Updated: Jul 1
Last weekend, a coworker died in a fatal car accident. This tragedy has left all of us in a state of shock and dismay. In light of this catastrophe, a mother and friend asked me to share some advice on how to help children navigate this loss in the healthiest way possible. For this reason, I write these lines, aiming to assist families during such difficult times.
Coming to terms with the mortality of our loved ones can be challenging, and it's natural to feel overwhelmed by emotions during times of loss and grief. It's important to acknowledge that children also experience a range of emotions and may struggle to comprehend and cope with their feelings. As adults, we are responsible for offering them the support and guidance they need to navigate the grieving process in a healthy and nurturing way.
The first step is acknowledging and validating those feelings and ensuring our kids that it is okay to feel upset, sad, or confused about the idea that we don't live forever. Discussing death and loss can be difficult and uncomfortable, as it's often considered taboo. But it's crucial to view it as a natural and normal part of life so we're better equipped to handle it when it inevitably happens.
When it comes to talking to children about death, it's essential to use clear and age-appropriate language that avoids confusing euphemisms. Comparing death to actions like going to sleep or traveling far away can be misleading for children. Instead, we can provide real-life experiences to help them better understand. It's important to be honest when answering their questions while also being mindful of their emotional well-being.
You can support your explanations with some stories. Particularly for children dealing with grief and loss, there are several beneficial books. Two examples are "The Invisible String" by Patrice Karst and "I Miss You: A First Look at Death" by Pat Thomas.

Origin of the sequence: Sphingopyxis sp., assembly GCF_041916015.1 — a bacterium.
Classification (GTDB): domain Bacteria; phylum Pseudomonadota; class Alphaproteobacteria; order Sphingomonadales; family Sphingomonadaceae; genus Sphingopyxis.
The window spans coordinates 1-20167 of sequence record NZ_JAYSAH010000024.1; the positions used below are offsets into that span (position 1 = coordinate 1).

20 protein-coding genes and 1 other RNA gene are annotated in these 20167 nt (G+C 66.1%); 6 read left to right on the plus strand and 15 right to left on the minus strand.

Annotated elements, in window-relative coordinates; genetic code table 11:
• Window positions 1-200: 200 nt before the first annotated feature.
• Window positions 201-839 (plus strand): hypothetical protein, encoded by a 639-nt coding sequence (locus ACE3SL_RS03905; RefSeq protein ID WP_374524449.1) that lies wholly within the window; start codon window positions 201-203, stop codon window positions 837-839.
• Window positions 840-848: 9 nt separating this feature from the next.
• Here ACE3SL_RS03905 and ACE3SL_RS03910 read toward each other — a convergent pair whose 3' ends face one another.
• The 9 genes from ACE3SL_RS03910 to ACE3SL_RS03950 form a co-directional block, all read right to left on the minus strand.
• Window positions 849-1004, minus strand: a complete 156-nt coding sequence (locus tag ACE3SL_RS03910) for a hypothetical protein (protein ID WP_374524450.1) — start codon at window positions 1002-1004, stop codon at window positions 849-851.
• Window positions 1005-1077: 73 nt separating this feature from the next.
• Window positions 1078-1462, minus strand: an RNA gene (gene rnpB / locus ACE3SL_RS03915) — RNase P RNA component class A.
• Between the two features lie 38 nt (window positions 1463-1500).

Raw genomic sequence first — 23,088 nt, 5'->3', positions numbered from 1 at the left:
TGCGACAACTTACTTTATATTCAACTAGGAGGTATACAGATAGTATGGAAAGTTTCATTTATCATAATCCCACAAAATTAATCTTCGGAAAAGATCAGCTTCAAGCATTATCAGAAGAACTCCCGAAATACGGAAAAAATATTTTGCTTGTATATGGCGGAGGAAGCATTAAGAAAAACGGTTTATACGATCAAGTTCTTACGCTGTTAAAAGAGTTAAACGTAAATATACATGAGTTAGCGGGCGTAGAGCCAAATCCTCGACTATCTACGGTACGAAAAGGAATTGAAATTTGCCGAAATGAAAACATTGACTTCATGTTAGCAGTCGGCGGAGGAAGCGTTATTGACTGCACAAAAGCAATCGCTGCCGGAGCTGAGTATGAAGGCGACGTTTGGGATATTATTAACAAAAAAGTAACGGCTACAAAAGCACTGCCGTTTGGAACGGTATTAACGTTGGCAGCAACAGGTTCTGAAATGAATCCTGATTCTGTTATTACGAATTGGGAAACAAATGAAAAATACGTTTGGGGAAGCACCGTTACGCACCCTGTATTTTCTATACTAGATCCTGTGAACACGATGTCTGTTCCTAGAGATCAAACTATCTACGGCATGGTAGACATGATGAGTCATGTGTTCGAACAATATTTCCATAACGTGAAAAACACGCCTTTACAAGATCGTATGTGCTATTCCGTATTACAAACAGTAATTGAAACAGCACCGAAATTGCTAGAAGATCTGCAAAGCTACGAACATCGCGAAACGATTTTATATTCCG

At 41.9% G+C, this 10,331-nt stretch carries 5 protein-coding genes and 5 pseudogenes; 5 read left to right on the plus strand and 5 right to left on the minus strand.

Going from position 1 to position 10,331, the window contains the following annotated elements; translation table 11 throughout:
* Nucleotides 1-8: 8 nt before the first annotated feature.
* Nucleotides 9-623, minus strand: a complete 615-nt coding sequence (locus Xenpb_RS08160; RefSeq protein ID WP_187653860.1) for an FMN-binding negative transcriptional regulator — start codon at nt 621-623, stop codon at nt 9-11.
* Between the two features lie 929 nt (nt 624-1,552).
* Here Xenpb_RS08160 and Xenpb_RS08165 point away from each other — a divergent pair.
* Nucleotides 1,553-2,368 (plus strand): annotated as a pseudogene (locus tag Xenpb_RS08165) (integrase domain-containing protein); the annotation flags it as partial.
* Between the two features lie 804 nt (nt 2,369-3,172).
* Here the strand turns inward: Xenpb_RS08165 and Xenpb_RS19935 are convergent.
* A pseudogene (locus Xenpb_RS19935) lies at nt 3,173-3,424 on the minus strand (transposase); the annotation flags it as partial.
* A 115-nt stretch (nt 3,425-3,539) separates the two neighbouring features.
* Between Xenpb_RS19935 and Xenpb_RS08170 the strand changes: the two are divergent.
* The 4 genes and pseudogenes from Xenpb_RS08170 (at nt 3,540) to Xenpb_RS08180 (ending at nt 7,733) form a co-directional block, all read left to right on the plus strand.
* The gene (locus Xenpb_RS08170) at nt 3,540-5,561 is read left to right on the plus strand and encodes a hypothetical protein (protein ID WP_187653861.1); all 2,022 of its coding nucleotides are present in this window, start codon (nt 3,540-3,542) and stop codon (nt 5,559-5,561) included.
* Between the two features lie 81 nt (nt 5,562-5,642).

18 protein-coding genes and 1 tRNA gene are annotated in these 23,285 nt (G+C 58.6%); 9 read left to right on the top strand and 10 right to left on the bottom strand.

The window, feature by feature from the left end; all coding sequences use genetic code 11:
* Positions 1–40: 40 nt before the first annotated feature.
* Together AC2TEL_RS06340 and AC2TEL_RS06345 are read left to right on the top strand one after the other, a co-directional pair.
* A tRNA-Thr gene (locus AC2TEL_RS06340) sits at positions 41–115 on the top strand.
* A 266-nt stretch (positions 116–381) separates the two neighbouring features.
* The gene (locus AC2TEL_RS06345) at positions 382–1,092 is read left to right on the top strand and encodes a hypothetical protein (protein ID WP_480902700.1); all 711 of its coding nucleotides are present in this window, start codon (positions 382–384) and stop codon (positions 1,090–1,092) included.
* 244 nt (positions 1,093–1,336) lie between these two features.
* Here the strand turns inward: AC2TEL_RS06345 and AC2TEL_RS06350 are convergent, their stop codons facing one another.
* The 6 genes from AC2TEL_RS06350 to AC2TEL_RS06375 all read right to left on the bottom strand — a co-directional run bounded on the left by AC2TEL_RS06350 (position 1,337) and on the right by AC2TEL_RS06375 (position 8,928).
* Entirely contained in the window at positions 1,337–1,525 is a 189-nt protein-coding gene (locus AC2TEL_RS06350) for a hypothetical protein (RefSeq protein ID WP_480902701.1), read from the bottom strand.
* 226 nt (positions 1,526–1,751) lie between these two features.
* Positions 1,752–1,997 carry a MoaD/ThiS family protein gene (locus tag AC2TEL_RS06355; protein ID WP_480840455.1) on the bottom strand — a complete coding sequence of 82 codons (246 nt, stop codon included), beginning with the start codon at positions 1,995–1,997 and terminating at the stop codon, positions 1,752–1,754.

Physical and emotional support, such as hugs, cuddles, or holding hands, can provide comfort to grieving children. Reassure them of your presence and availability whenever they need to talk or seek comfort. Encourage them to pursue activities they enjoy and provide opportunities for emotional expressions, such as drawing, writing, or playing music.
During times of grief, children also often find comfort in routines and stability. Stick to their regular schedule as much as possible, providing a sense of normalcy amidst the turmoil. Consistency in daily activities, such as meals, bedtime routines, and schoolwork, can offer them security and stability.
If you observe that a child's grief is severely affecting their daily routine, relationships, or general well-being, it is advisable to consider seeking professional help. Specialists in grief and loss counseling can provide personalized guidance and support to meet the child's requirements.
Every child's experience with grief is different, and the process of healing requires patience and time. It's important to be flexible and understanding, tailoring your approach to meet the needs of each individual child.
- How Children Understand Death & What You Should Say, at Healthychildren.org
- When a Loved One Dies: How to Help Your Child, at Nemours Kid Health